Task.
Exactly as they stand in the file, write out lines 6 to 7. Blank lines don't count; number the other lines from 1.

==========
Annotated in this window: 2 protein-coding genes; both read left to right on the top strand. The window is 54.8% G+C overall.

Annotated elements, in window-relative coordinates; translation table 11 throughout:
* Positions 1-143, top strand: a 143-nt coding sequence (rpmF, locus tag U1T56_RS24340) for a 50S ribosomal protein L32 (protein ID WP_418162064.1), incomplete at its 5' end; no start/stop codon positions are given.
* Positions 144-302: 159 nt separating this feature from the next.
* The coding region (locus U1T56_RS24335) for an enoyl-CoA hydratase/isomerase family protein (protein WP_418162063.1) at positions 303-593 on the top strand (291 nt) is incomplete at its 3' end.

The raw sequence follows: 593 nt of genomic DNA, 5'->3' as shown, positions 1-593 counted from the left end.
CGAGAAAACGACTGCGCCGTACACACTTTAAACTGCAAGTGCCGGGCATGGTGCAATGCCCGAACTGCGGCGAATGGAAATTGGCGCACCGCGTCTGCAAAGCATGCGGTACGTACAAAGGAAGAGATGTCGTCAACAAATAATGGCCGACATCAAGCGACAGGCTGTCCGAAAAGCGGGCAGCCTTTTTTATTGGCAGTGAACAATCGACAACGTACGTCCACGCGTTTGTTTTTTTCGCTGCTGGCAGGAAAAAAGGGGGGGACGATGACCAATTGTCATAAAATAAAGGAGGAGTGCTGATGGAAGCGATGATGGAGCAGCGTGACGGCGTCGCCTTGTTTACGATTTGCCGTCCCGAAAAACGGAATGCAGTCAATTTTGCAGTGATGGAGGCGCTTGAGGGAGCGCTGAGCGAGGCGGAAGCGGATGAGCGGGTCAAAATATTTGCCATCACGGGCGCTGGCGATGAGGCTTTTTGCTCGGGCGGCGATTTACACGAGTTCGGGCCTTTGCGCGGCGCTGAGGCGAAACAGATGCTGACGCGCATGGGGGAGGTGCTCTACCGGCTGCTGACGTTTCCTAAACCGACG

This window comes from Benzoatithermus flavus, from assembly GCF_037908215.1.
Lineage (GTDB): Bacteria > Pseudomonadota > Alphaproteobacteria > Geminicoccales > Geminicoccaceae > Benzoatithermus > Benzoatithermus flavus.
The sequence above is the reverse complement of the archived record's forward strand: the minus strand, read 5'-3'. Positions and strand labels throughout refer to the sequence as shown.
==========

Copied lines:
The raw sequence follows: 593 nt of genomic DNA, 5'->3' as shown, positions 1-593 counted from the left end.
CGAGAAAACGACTGCGCCGTACACACTTTAAACTGCAAGTGCCGGGCATGGTGCAATGCCCGAACTGCGGCGAATGGAAATTGGCGCACCGCGTCTGCAAAGCATGCGGTACGTACAAAGGAAGAGATGTCGTCAACAAATAATGGCCGACATCAAGCGACAGGCTGTCCGAAAAGCGGGCAGCCTTTTTTATTGGCAGTGAACAATCGACAACGTACGTCCACGCGTTTGTTTTTTTCGCTGCTGGCAGGAAAAAAGGGGGGGACGATGACCAATTGTCATAAAATAAAGGAGGAGTGCTGATGGAAGCGATGATGGAGCAGCGTGACGGCGTCGCCTTGTTTACGATTTGCCGTCCCGAAAAACGGAATGCAGTCAATTTTGCAGTGATGGAGGCGCTTGAGGGAGCGCTGAGCGAGGCGGAAGCGGATGAGCGGGTCAAAATATTTGCCATCACGGGCGCTGGCGATGAGGCTTTTTGCTCGGGCGGCGATTTACACGAGTTCGGGCCTTTGCGCGGCGCTGAGGCGAAACAGATGCTGACGCGCATGGGGGAGGTGCTCTACCGGCTGCTGACGTTTCCTAAACCGACG